With differentiation on functional attributes being difficult to achieve in this competitive market, branding results in consumer loyalty and sales growth. Leading FMCG firms like HUL, ITC, Nestle, Proctor & Gamble and GlaxoSmithKline Healthcare–which account for almost 70 per cent of FMCG revenues in the country–spend almost 10per cent of their turnover on advertising and brand promotion. The promotion strategy includes tying up with top actors and other celebrity brand ambassadors, besides going in for high-profile launches at leading retail mall and outlets.
Market is crowded with many unorganized players. Presence of many unorganized players and highly capable MNCs provides fierce competition in the market to launch many new brands. This gives wide range of choice of brands for the customers. The easing of the trade barriers encouraged the MNCs to invest in the Indian market to cater to the needs of the consumers. The living standards rose in the urban sector due to high disposable income along with the rise in the purchasing power of the rural families which increased the sales volume of various manufacturers of the FMCG products in India. The large-scale companies such as HLL, Godrej Consumer, Marico, Henkel, Reckitt Benckiser and Colgate have targeted the rural consumers and have also expanded their retail chain in the mid-sized towns and villages. On the contrary to this, Nestle has always targeted the market of urban India and focuses largely upon the value added products for the elite class or upper middle class population.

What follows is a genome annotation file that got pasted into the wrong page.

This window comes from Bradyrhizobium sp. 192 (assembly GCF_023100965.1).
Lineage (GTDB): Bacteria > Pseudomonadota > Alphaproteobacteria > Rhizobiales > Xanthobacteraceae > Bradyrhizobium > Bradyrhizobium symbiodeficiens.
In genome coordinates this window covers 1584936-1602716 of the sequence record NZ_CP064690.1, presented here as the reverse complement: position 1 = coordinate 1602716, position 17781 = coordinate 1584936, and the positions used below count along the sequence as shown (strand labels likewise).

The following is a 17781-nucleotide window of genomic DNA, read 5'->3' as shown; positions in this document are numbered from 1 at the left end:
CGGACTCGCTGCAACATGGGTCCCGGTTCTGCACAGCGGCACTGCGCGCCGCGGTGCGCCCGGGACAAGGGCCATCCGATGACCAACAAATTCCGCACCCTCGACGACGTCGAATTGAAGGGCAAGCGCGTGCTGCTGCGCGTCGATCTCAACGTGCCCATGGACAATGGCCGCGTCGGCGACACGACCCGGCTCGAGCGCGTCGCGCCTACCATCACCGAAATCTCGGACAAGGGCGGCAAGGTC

· Contract manufacturing
As FMCG companies concentrate on brand building, product development and creating distribution networks, they are at the same time outsourcing their production requirements to third party manufacturers. Moreover, with several items reserved for the small scale industry and with these SSI units enjoying tax incentives, the contract manufacturing route has grown in importance and popularity.
Players in the FMCG market
Characteristics of Competitors
Quite evidently, following are the growth drivers of the FMCG industry in India-
1. Robust growth in GDP of India
2. Evolving customer life cycle
3. Growth of modern retail
4. Shift from unorganized to organized sector
5. Changing profile of the customer
6. Changing tastes and preferences of the customer
7. Increased income and consumption in the rural areas
8. Rise in per capita consumption
9. Availability of online stores for grocery
10. New product launches